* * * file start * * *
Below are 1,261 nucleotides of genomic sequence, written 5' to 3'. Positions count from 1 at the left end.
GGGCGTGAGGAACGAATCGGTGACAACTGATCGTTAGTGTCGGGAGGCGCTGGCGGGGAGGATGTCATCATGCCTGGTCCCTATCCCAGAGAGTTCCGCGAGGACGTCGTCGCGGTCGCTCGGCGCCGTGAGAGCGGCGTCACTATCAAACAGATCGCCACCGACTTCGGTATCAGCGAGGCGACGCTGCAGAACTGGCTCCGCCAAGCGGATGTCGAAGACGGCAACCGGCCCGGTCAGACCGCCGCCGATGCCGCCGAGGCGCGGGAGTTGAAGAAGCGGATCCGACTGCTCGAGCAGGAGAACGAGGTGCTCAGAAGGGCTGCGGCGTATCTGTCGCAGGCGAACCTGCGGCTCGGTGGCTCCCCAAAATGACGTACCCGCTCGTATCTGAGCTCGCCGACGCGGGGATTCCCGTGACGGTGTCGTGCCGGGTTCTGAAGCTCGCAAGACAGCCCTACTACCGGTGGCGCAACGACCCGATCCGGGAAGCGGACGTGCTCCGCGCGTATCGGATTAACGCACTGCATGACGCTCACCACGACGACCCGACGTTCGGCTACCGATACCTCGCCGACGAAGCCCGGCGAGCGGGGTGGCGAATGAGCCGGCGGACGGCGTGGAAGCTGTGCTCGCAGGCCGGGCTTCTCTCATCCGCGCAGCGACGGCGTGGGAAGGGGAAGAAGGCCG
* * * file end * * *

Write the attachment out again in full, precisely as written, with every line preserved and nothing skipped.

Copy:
Below are 1,261 nucleotides of genomic sequence, written 5' to 3'. Positions count from 1 at the left end.
GGGCGTGAGGAACGAATCGGTGACAACTGATCGTTAGTGTCGGGAGGCGCTGGCGGGGAGGATGTCATCATGCCTGGTCCCTATCCCAGAGAGTTCCGCGAGGACGTCGTCGCGGTCGCTCGGCGCCGTGAGAGCGGCGTCACTATCAAACAGATCGCCACCGACTTCGGTATCAGCGAGGCGACGCTGCAGAACTGGCTCCGCCAAGCGGATGTCGAAGACGGCAACCGGCCCGGTCAGACCGCCGCCGATGCCGCCGAGGCGCGGGAGTTGAAGAAGCGGATCCGACTGCTCGAGCAGGAGAACGAGGTGCTCAGAAGGGCTGCGGCGTATCTGTCGCAGGCGAACCTGCGGCTCGGTGGCTCCCCAAAATGACGTACCCGCTCGTATCTGAGCTCGCCGACGCGGGGATTCCCGTGACGGTGTCGTGCCGGGTTCTGAAGCTCGCAAGACAGCCCTACTACCGGTGGCGCAACGACCCGATCCGGGAAGCGGACGTGCTCCGCGCGTATCGGATTAACGCACTGCATGACGCTCACCACGACGACCCGACGTTCGGCTACCGATACCTCGCCGACGAAGCCCGGCGAGCGGGGTGGCGAATGAGCCGGCGGACGGCGTGGAAGCTGTGCTCGCAGGCCGGGCTTCTCTCATCCGCGCAGCGACGGCGTGGGAAGGGGAAGAAGGCCG